Hippie globetrotter from Sweden by way of England, France, and Ibiza 100% Birgitta (Birgitta Bjerke), whose colorful crocheted pieces, which combine a kaleidoscopic sense of color with humor, ostentatiousness, and wearability, allowed for an easy transition into the Counterculture of the San Francisco Bay Area. Her fashions could be seen on the Paris runways as well as on the backs of The Who and the Grateful Dead.

Alexandra Jacopetti Hart joined a thriving culture of Beat-era poets, musicians, and artists in the 1960s. Psychedelic drugs, experiments in communal living, and spiritual exploration fueled her creative voice. In 1974, she wrote the book Native Funk & Flash, from which this exhibition was developed. After its release, she co-founded Folkwear Patterns, a global and vintage clothing pattern company. Her Afghan Nomad Dress (1975), made of faded velvet theater curtain, antique silk thread embroidery, and metallic thread, is exemplary of her work.

Partners Alex & Lee used found objects in their elaborate jewelry pieces to reflect the anti-materialistic hippie creed of recycling and repurposing. Regularly incorporating stones, minerals, shells, lobster claws, feathers, and even monkey fur, they upheld jewelry as an art form, and echoed the revolution experienced by the discipline in the 1960s.

Apple Cobbler (Mickey McGowan) saw footwear as unexplored creative territory and approached his medium as a craftsman, purposely using non-animal materials and working on one pair of shoes at a time. The layered, multicolored foam soles and pliable fabric structures of his designs were especially popular with California rock-and-roll drummers who embraced their comfort, flexibility, and style.

Dina Knapp was one of a group of students at New York’s Pratt Institute in the late 1960s who turned their attention to wearable art, using crochet as a vehicle for artistic expression. Multicolor Beret and Rasta Tam, examples of her early work, reference the Jamaican flag and were popularized by the musician Bob Marley, who could be seen wearing one of her creations throughout his life.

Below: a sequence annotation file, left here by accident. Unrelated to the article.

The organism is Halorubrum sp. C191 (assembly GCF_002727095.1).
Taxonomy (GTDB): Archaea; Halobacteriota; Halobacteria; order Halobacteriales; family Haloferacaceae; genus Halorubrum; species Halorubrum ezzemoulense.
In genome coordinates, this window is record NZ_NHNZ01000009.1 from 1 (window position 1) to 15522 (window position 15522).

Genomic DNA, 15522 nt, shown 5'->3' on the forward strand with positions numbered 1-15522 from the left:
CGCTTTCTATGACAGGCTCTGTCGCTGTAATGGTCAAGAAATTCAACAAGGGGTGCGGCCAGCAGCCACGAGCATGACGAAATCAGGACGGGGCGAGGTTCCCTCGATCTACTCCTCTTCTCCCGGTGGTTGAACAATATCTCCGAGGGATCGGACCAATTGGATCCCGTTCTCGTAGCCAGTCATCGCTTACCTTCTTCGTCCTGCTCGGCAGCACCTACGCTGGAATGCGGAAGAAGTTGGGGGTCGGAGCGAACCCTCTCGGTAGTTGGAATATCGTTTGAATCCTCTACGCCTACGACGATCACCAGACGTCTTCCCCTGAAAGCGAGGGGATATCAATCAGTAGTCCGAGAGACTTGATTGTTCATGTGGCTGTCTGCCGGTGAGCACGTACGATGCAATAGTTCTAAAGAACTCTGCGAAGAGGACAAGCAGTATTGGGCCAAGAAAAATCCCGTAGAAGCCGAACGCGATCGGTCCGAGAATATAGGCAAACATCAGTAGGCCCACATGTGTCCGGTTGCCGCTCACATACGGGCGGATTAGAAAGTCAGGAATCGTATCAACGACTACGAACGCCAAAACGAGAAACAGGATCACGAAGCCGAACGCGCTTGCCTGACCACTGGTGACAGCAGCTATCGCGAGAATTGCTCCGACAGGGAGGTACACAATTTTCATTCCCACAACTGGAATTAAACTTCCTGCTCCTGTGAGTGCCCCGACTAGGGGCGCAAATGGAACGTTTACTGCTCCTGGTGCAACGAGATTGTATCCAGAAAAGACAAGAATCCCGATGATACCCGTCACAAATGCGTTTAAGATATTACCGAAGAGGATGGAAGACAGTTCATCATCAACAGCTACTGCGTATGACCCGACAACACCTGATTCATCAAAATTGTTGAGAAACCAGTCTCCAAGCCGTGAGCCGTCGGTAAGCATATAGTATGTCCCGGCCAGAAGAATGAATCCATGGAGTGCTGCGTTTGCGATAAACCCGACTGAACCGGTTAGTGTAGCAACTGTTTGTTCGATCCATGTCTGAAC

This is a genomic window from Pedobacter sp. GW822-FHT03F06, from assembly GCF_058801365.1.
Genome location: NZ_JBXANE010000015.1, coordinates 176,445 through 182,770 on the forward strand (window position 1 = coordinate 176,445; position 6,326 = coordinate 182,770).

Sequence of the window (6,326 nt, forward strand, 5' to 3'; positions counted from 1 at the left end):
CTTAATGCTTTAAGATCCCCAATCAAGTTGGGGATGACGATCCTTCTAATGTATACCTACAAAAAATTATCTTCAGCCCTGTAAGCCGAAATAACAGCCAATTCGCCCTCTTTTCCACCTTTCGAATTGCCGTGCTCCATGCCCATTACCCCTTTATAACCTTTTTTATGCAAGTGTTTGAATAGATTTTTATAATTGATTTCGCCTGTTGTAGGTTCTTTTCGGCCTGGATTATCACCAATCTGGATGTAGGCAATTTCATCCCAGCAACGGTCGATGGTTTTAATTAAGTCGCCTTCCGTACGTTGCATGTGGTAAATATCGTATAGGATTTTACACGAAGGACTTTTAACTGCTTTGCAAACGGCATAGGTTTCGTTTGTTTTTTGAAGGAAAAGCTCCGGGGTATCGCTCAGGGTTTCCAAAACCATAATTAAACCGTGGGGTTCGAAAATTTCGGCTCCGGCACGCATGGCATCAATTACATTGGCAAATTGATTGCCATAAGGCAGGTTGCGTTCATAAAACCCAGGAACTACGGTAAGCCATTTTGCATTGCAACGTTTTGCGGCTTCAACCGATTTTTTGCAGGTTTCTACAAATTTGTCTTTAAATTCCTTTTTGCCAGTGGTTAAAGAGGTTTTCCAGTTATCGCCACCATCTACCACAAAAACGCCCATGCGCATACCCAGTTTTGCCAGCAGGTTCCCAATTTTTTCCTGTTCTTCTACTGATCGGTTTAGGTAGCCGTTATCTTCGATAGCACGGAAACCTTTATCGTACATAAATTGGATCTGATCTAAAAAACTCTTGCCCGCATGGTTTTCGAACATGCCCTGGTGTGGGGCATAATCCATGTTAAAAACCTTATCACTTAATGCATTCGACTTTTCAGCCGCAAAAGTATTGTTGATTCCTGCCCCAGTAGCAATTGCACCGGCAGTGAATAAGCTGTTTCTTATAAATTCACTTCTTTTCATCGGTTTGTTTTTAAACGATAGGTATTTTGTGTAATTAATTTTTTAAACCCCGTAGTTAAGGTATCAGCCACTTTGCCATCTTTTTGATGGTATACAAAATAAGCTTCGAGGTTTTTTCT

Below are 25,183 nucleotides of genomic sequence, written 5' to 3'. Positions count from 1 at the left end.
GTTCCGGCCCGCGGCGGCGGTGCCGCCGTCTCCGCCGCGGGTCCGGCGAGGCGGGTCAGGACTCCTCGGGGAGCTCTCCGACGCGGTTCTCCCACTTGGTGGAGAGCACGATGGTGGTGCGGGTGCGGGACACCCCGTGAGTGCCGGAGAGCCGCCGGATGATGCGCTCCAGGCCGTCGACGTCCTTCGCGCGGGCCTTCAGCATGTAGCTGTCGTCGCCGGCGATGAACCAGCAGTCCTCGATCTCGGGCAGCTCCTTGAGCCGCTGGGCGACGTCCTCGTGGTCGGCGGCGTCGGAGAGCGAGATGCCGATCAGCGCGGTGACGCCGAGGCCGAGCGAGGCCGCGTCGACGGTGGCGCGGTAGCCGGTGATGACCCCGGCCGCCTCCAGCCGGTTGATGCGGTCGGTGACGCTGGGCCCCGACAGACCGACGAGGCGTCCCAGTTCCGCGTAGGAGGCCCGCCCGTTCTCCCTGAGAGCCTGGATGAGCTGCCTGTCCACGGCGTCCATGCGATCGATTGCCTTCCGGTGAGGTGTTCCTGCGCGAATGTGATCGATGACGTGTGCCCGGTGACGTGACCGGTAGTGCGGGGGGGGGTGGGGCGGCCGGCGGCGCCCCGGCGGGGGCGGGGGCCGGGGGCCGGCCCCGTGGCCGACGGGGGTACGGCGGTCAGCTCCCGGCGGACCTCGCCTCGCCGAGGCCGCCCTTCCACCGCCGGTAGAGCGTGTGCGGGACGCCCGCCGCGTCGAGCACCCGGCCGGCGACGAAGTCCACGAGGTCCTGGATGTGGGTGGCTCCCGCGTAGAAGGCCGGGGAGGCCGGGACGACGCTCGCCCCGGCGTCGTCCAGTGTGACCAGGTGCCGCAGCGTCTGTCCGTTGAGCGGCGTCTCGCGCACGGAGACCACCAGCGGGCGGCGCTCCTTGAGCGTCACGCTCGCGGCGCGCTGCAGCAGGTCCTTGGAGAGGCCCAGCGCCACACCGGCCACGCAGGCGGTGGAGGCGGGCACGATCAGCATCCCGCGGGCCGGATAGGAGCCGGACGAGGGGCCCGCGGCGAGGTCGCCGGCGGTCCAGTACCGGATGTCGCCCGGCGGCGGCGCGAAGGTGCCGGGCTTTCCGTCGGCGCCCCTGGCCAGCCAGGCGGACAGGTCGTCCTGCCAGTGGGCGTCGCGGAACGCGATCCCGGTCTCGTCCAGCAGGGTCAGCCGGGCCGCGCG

Exhibition Tour with Guest Curator Michael Cepress and Artist Fayette Hauser
Thursday, March 2, 2017 – 6:00 pm
Free with Pay-What-You-Wish Admission
4th and 5th floor galleries

Discover the new exhibition Counter-Couture: Handmade Fashion in an American Counterculture with a tour led by Guest Curator Michael Cepress and featured artist Fayette Hauser, a founder of the famed San Francisco–based theater troupe The Cockettes. Celebrating the handmade fashion and style of the 1960s and ’70s, Cepress and Hauser will offer personal and historical interpretations of garments, jewelry, and accessories by American makers who crafted the very reality they craved, on the margins of society and yet at the center of an epochal shift.

Following the tour, visitors are invited to attend a panel discussion in The Theater at MAD, featuring textile and fashion expert Andrea Aranow in conversation with Cepress, Hauser, and Alexandra Jacopetti Hart, author of the influential 1974 style guide Native Funk & Flash: An Emerging Folk Art.

Counter-Couture Panel Discussion
Thursday, March 2, 2017 – 7:00 pm
$10 general / $5 members and students
The Theater at MAD
Click here to purchase tickets